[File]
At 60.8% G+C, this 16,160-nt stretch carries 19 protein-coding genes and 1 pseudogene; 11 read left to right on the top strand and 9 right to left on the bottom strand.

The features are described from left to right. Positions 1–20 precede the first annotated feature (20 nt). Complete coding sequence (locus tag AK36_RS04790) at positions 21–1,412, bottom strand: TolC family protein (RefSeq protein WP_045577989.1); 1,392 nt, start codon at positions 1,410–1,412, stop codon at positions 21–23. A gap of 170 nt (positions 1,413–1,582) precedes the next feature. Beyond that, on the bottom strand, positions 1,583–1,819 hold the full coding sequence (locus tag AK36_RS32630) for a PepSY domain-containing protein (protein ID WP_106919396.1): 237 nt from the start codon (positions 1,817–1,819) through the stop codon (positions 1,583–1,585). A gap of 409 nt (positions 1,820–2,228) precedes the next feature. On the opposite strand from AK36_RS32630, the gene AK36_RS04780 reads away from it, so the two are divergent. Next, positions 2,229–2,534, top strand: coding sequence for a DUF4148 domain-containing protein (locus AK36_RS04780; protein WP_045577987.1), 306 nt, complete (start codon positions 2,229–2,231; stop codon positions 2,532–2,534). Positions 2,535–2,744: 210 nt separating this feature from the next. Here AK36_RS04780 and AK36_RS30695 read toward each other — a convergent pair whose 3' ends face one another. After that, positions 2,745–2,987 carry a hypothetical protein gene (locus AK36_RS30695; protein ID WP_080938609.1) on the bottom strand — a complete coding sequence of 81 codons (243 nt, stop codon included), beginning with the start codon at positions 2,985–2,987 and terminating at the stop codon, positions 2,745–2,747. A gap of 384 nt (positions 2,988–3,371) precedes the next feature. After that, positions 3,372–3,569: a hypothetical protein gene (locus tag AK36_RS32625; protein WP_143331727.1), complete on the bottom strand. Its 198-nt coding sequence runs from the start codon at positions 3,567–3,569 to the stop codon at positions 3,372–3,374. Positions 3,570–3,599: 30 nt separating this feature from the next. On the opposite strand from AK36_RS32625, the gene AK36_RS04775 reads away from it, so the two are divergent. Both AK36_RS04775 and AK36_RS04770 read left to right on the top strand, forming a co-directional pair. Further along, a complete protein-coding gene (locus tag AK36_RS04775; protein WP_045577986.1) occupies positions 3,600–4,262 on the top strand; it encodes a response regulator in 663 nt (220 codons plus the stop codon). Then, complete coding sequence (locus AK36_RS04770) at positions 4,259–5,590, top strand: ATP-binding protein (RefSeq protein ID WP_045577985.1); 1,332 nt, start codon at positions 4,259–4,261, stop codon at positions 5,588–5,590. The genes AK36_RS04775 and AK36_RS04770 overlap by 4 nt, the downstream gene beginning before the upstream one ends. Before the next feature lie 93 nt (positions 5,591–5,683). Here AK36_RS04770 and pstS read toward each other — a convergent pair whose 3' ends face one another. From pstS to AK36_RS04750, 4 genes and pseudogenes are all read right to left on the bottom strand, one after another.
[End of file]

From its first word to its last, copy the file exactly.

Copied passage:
At 60.8% G+C, this 16,160-nt stretch carries 19 protein-coding genes and 1 pseudogene; 11 read left to right on the top strand and 9 right to left on the bottom strand.

The features are described from left to right. Positions 1–20 precede the first annotated feature (20 nt). Complete coding sequence (locus tag AK36_RS04790) at positions 21–1,412, bottom strand: TolC family protein (RefSeq protein WP_045577989.1); 1,392 nt, start codon at positions 1,410–1,412, stop codon at positions 21–23. A gap of 170 nt (positions 1,413–1,582) precedes the next feature. Beyond that, on the bottom strand, positions 1,583–1,819 hold the full coding sequence (locus tag AK36_RS32630) for a PepSY domain-containing protein (protein ID WP_106919396.1): 237 nt from the start codon (positions 1,817–1,819) through the stop codon (positions 1,583–1,585). A gap of 409 nt (positions 1,820–2,228) precedes the next feature. On the opposite strand from AK36_RS32630, the gene AK36_RS04780 reads away from it, so the two are divergent. Next, positions 2,229–2,534, top strand: coding sequence for a DUF4148 domain-containing protein (locus AK36_RS04780; protein WP_045577987.1), 306 nt, complete (start codon positions 2,229–2,231; stop codon positions 2,532–2,534). Positions 2,535–2,744: 210 nt separating this feature from the next. Here AK36_RS04780 and AK36_RS30695 read toward each other — a convergent pair whose 3' ends face one another. After that, positions 2,745–2,987 carry a hypothetical protein gene (locus AK36_RS30695; protein ID WP_080938609.1) on the bottom strand — a complete coding sequence of 81 codons (243 nt, stop codon included), beginning with the start codon at positions 2,985–2,987 and terminating at the stop codon, positions 2,745–2,747. A gap of 384 nt (positions 2,988–3,371) precedes the next feature. After that, positions 3,372–3,569: a hypothetical protein gene (locus tag AK36_RS32625; protein WP_143331727.1), complete on the bottom strand. Its 198-nt coding sequence runs from the start codon at positions 3,567–3,569 to the stop codon at positions 3,372–3,374. Positions 3,570–3,599: 30 nt separating this feature from the next. On the opposite strand from AK36_RS32625, the gene AK36_RS04775 reads away from it, so the two are divergent. Both AK36_RS04775 and AK36_RS04770 read left to right on the top strand, forming a co-directional pair. Further along, a complete protein-coding gene (locus tag AK36_RS04775; protein WP_045577986.1) occupies positions 3,600–4,262 on the top strand; it encodes a response regulator in 663 nt (220 codons plus the stop codon). Then, complete coding sequence (locus AK36_RS04770) at positions 4,259–5,590, top strand: ATP-binding protein (RefSeq protein ID WP_045577985.1); 1,332 nt, start codon at positions 4,259–4,261, stop codon at positions 5,588–5,590. The genes AK36_RS04775 and AK36_RS04770 overlap by 4 nt, the downstream gene beginning before the upstream one ends. Before the next feature lie 93 nt (positions 5,591–5,683). Here AK36_RS04770 and pstS read toward each other — a convergent pair whose 3' ends face one another. From pstS to AK36_RS04750, 4 genes and pseudogenes are all read right to left on the bottom strand, one after another.